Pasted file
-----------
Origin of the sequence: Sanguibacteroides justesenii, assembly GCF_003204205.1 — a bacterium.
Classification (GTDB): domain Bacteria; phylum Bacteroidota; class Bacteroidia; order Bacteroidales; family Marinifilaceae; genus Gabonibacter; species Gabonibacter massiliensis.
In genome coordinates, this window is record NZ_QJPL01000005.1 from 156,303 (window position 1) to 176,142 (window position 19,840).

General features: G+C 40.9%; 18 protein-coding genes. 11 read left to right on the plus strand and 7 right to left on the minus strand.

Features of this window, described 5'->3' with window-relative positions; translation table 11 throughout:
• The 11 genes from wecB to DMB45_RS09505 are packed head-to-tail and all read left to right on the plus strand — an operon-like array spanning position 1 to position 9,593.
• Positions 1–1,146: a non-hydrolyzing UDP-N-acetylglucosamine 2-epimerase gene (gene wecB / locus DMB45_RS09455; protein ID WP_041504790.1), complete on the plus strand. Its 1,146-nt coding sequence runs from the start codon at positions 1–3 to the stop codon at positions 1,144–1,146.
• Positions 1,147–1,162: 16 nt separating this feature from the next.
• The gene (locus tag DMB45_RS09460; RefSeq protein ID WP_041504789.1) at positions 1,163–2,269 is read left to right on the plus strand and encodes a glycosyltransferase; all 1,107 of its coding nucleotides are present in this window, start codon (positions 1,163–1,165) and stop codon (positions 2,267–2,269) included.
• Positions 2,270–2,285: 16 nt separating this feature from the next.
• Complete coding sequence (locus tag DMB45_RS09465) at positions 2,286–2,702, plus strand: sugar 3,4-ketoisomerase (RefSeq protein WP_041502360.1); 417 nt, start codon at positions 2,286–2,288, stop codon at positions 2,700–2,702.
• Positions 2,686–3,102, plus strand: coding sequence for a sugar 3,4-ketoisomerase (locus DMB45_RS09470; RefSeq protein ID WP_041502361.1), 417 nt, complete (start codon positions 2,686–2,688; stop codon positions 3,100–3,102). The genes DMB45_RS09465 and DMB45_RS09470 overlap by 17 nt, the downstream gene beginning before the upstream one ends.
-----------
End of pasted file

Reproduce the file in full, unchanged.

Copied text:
Origin of the sequence: Sanguibacteroides justesenii, assembly GCF_003204205.1 — a bacterium.
Classification (GTDB): domain Bacteria; phylum Bacteroidota; class Bacteroidia; order Bacteroidales; family Marinifilaceae; genus Gabonibacter; species Gabonibacter massiliensis.
In genome coordinates, this window is record NZ_QJPL01000005.1 from 156,303 (window position 1) to 176,142 (window position 19,840).

General features: G+C 40.9%; 18 protein-coding genes. 11 read left to right on the plus strand and 7 right to left on the minus strand.

Features of this window, described 5'->3' with window-relative positions; translation table 11 throughout:
• The 11 genes from wecB to DMB45_RS09505 are packed head-to-tail and all read left to right on the plus strand — an operon-like array spanning position 1 to position 9,593.
• Positions 1–1,146: a non-hydrolyzing UDP-N-acetylglucosamine 2-epimerase gene (gene wecB / locus DMB45_RS09455; protein ID WP_041504790.1), complete on the plus strand. Its 1,146-nt coding sequence runs from the start codon at positions 1–3 to the stop codon at positions 1,144–1,146.
• Positions 1,147–1,162: 16 nt separating this feature from the next.
• The gene (locus tag DMB45_RS09460; RefSeq protein ID WP_041504789.1) at positions 1,163–2,269 is read left to right on the plus strand and encodes a glycosyltransferase; all 1,107 of its coding nucleotides are present in this window, start codon (positions 1,163–1,165) and stop codon (positions 2,267–2,269) included.
• Positions 2,270–2,285: 16 nt separating this feature from the next.
• Complete coding sequence (locus tag DMB45_RS09465) at positions 2,286–2,702, plus strand: sugar 3,4-ketoisomerase (RefSeq protein WP_041502360.1); 417 nt, start codon at positions 2,286–2,288, stop codon at positions 2,700–2,702.
• Positions 2,686–3,102, plus strand: coding sequence for a sugar 3,4-ketoisomerase (locus DMB45_RS09470; RefSeq protein ID WP_041502361.1), 417 nt, complete (start codon positions 2,686–2,688; stop codon positions 3,100–3,102). The genes DMB45_RS09465 and DMB45_RS09470 overlap by 17 nt, the downstream gene beginning before the upstream one ends.